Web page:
Wayne County's Wooten, Wright finding their niche with nationally-ranked ECU
By Andrew Stevens
Published in Sports on March 24, 2010 1:46 PM
John Wooten's adjustment to college baseball took all of one game watching from the dugout. In just his second collegiate contest and first at-bat, Wooten belted a two-run homer against then No. 2-ranked Virginia.
Wooten eventually homered in the first three games he played in an East Carolina uniform.
"Offensively, or on the position side of things, John Wooten has the most upside of any freshman offensively since I have been here," said Pirates head coach Billy Godwin. "I think he has a chance to have a special career at ECU, but the key for him is how quickly he adapts to the college game. I feel that we need to have him in the lineup for us to be successful this year."
Wooten has played 18 of 19 games thus far. The Eastern graduate is battling .338 with four home runs, 13 RBI and a .521 slugging average.
"I've just been working hard and things have been falling into place," said Wooten. "I've been fortunate to have a good start and I've been happy to contribute and to help the team win."
Known as a relentless worker during his time at Eastern Wayne, Wooten has transitioned seamlessly to the rigorous demands of college baseball. Where offseason conditioning and skill development was suggested but optional in high school, it's mandatory in college. The Pirates hit the weight room four days a week in the fall and twice a week during the season.
"You've always got to work hard," said Wooten. "The cream always rises toward the top. The attitude I took in high school is the same attitude I have here.
"Here, I'm in the cage with seven, eight or nine guys after practice where I might have been with two or three guys in high school. It's just one of those deals where you have to work hard."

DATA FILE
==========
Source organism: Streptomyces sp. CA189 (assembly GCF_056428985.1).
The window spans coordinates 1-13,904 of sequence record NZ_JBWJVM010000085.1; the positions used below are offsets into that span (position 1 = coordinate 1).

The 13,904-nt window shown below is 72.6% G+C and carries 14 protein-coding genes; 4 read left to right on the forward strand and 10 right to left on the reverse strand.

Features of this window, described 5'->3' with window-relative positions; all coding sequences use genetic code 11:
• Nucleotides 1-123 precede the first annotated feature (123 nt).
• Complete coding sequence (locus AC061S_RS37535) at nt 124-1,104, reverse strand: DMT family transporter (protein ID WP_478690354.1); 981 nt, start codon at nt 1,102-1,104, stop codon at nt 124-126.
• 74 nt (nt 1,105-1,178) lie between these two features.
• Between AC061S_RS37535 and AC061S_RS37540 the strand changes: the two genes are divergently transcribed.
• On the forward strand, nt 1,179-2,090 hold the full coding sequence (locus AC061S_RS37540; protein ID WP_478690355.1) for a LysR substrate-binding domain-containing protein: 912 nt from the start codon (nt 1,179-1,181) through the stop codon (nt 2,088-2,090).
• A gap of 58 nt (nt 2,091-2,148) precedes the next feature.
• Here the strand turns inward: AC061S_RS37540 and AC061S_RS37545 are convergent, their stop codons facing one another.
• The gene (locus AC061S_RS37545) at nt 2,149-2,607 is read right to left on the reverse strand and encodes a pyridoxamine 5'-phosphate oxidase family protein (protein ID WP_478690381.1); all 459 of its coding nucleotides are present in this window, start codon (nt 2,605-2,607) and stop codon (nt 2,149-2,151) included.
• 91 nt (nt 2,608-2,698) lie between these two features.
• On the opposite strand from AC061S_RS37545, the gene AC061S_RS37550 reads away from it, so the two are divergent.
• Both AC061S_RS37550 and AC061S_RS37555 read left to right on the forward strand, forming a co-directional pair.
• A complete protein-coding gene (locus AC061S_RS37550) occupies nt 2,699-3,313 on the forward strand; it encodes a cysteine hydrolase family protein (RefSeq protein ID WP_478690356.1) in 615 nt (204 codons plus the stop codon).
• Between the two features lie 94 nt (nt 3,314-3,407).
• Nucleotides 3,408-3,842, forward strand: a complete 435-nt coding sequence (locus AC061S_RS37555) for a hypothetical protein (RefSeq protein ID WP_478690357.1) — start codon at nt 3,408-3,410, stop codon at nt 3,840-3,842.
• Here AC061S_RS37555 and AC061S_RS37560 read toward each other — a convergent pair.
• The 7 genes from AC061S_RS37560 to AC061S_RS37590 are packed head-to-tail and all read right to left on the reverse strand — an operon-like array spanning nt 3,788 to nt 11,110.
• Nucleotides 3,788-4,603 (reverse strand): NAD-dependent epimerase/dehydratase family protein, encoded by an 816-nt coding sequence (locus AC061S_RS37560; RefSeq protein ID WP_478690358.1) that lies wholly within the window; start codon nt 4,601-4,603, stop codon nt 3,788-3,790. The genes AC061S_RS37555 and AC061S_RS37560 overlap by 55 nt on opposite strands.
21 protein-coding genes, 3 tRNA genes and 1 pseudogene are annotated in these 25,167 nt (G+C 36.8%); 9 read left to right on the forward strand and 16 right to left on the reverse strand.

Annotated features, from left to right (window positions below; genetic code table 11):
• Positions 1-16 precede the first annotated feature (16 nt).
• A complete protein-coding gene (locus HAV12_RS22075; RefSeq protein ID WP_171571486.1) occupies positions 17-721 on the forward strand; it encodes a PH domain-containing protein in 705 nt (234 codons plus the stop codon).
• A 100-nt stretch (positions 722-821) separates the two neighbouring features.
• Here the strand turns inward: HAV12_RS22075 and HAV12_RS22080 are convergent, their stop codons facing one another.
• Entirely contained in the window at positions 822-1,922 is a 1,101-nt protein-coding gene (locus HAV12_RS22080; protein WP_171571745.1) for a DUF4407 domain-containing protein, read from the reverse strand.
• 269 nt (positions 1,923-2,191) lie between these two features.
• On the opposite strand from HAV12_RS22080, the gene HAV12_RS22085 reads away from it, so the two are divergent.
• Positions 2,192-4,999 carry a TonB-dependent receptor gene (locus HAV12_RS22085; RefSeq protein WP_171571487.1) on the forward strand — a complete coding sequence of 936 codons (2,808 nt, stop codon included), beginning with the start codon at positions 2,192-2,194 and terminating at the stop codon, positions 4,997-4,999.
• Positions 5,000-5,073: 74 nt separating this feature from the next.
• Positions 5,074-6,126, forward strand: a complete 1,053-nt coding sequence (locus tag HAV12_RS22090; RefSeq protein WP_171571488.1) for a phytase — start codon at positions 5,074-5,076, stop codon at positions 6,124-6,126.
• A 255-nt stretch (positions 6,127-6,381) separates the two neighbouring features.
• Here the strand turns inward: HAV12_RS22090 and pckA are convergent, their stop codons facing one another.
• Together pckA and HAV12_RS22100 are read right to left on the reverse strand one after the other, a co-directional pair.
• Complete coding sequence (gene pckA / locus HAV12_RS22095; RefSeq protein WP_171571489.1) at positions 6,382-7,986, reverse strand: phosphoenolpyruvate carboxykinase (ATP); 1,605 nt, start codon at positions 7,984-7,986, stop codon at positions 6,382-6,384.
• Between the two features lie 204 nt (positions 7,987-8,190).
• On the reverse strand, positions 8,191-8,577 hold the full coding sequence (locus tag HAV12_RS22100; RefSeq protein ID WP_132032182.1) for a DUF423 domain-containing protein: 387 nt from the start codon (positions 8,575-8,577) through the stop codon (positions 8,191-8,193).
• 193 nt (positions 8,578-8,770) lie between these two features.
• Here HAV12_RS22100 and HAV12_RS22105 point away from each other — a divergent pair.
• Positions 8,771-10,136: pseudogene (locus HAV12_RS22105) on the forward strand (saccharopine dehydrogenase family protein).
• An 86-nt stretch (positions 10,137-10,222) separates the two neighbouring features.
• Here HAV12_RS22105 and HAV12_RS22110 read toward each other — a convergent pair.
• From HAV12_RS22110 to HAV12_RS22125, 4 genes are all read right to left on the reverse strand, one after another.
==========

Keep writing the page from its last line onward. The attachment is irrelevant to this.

For some college freshmen, maturity is developed through valuable game experience and the ups and downs that come with the grind of a long season.
Former Charles B. Aycock catcher Zach Wright said the opportunity to mature came not on the field, but rather through watching, learning and following the example of older teammates. Wright played sparingly but watched intently a year ago as then-junior catcher Jared Avchen led by example, and displayed a work ethic and attitude that caught Wright's attention.
"I've grown up a lot," said Wright. "The coaches have noticed I've grown up a lot. When I first got here I was just some random freshman that joked around too much. Now, I'm a sophomore that's been to a super regional and I've just grown up by watching Jared.
"I just try to work harder and harder."
Wright has worked tirelessly with Godwin and assistant coach Jeff Stevens on keeping pitches in the dirt in front of him and becoming a more well-rounded defensive catcher. That hard work has been rewarded with increased playing time this season.
He's seen action in 11 games including a start against South Carolina. Wright belted two home runs and drove in a career-best 4 RBI in the middle game of a three-game series against Monmouth (N.J.) College on Saturday.
Wright is hitting .400 with five home runs and 12 RBI.
"I've gained a lot of confidence," said Wright. "During a game against Virginia I was 0 for 2 and I struck out in a big situation. In the next game against Old Dominion I hit a home run and regained my confidence. It's a really good feeling."
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